Oct 212007
Authors: Ryan Nowell

Alright, so I heckled the preacher guy last week.

I’m not proud of it. It seems wildly counter-productive and hypocritical to respond to someone proselytizing you by proselytizing back. I’m sure sociologists have “circle of intolerance” flow charts cataloging the behavior.

For some reason, I thought the forces of rationalism needed to be given voice by way of screaming at people. He was making a statement about how even if we have doubts, even if our logical minds find no reason to do so, we should still believe in God anyway, because he will give us a new life, take us to heaven, love us for us, etc.

Hearing what is essentially an argument to believe in something for no reason, I yelled “So you want us to take a leap of ignorance?” Yaargh! Let’s all pretend that was a rousing victory for secular humanism rather than an outburst of scandalized nerd-rage.

For the next while after that, I was debating with a true believer who felt God could be rationally argued. It went back and forth for 20 minutes and ended as this argument usually does, with neither making a big impression on the other’s belief system, or lack thereof.

We’ve all been in this debate in some form or another at least once in our lives, and it’s the same debate humankind has been having since we crawled out of the pond, or got kicked out of the garden, or settled at the bottom of the cosmic egg, or whatever you believe.

There are those who think there’s something out there, and those who want them to prove it. And, if we all convene back here same time next century, the debate will still be raging, because both sides are having different arguments.

Many of the people who’ve tried over the years to spare me from eternal hellfire have thought that secular disbelief arises from intolerance, ignorance or fear. If only. From a purely practical standpoint, there’s a lot of incentive in being religious.

Statistically, religious folk lead longer, happier and healthier lives. It’s not hard to see why. There are large, tightly knit communities of like-minded people that provide the insatiable human need for belonging in ways alienated modern society cannot.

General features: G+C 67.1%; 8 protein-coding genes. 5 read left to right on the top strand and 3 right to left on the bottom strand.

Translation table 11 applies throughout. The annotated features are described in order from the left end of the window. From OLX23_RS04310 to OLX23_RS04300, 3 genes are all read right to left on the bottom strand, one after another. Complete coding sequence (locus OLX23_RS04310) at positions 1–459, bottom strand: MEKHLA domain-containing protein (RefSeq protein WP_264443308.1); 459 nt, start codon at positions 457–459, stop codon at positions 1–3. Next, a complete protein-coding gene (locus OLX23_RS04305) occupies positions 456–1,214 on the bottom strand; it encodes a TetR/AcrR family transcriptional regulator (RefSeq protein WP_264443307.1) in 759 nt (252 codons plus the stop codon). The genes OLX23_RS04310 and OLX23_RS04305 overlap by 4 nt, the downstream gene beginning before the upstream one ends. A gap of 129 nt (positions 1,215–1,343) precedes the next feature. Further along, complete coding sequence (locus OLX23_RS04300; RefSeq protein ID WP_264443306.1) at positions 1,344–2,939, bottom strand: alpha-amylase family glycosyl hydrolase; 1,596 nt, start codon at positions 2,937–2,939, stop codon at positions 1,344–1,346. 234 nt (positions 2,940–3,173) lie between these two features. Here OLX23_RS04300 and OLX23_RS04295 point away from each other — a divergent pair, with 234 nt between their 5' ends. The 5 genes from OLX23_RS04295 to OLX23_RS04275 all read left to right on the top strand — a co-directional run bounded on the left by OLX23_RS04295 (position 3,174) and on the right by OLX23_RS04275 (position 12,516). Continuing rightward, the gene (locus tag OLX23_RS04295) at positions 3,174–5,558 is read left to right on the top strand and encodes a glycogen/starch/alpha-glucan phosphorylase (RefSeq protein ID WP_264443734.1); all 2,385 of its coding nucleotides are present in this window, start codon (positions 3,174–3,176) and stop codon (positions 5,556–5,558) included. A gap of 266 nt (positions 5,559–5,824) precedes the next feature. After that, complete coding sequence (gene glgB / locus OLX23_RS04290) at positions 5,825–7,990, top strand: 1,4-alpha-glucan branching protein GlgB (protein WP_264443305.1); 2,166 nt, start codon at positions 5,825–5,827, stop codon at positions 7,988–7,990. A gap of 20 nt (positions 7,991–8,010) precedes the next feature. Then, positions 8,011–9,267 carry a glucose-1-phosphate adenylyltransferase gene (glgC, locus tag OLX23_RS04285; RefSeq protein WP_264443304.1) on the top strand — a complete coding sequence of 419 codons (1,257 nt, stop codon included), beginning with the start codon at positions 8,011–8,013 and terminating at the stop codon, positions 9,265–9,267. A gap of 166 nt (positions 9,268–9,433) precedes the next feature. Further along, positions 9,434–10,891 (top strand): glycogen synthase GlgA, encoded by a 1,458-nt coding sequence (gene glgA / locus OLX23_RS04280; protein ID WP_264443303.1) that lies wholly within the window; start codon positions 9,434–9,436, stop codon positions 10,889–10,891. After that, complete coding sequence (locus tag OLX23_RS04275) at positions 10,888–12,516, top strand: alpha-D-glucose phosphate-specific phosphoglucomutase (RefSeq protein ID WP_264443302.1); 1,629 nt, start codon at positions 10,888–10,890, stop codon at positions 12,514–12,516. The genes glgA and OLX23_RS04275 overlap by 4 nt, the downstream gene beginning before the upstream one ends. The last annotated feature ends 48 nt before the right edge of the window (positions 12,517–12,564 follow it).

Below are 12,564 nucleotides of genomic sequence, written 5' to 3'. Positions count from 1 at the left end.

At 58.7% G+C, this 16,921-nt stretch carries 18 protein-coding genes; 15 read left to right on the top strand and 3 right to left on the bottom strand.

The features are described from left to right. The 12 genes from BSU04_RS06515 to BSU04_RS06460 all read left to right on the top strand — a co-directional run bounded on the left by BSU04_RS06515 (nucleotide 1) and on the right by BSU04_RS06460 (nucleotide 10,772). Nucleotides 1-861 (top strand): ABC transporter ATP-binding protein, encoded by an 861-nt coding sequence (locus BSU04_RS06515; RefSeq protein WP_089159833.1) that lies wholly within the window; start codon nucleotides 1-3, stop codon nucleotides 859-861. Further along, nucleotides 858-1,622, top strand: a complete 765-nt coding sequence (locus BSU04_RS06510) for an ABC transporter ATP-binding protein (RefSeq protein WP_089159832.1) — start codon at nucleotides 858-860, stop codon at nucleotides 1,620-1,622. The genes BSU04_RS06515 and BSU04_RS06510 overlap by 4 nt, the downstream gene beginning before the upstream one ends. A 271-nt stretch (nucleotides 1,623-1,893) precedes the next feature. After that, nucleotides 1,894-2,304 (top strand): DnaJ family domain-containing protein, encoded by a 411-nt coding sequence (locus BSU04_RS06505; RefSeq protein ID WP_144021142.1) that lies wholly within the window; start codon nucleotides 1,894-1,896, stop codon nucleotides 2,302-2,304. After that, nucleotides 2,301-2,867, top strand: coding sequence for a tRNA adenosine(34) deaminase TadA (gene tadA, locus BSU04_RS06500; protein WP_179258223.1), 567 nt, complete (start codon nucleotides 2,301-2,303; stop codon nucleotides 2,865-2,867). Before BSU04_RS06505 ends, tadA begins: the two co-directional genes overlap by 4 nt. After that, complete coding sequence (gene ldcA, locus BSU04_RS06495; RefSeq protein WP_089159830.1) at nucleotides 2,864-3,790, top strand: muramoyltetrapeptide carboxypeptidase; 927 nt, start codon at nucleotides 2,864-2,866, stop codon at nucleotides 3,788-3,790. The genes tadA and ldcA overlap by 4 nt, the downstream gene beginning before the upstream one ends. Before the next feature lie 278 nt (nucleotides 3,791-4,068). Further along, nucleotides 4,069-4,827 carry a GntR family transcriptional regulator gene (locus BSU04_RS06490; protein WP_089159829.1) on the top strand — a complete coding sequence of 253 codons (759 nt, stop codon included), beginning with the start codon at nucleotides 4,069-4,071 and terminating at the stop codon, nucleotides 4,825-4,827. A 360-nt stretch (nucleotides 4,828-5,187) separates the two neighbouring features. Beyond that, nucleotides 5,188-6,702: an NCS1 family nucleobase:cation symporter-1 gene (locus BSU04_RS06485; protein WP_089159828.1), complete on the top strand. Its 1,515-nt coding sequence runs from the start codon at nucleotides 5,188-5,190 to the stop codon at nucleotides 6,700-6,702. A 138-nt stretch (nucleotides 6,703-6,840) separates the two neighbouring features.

There’s the comforting idea that the decisions you make have meaning beyond their immediate consequences, and that good deeds, no matter how unsung, do count.

And of course, in your darkest hour, which idea sounds more appealing: that everything in the universe is as it should be and is done because you are loved, or, that everything is a matter of disjointed chance and the wrongs that befall you happen for no reason? Let’s just say the “Nietzsche is my copilot” t-shirt is not a hot seller.

But the prerequisite for religion is that you believe, and there are plenty of us who have approached with an open mind, have read the holy books, have talked with authorities and practitioners, and don’t.

Almost all texts that state they are the Word of God cite their own authority for the claim and without a Road to Damascus moment coming along to help sell that lame argument, these books remain just books. Important, certainly. Inspired, maybe. Sacred? Not to everyone.

And there’s the impasse. The idea of God is inherently irrational, there’s no way to argue for it without sooner or later making an appeal to something that can’t be tested. Conversely, logic has limitations. If the last century taught us anything, it’s that we are not wholly rational beings and living is not a protracted math problem. There are certain inexplicables that come along, and it’s up to each of us to figure out what they mean and how, or if, they figure into our lives.

If you find something that works for you, more power to you, friend. But if you think you have something figured out about the universe, remember that it’s an assumption. Share, but shoulder the burden of proof before patronizing, condemning and legislating the rest of us, lest you draw out other, equally insufferable pricks that will yell at you and write snotty articles about it.

Ryan Nowell is a junior English major. His column appears Mondays in the Collegian. Letters and feedback can be sent to letters@collegian.com.

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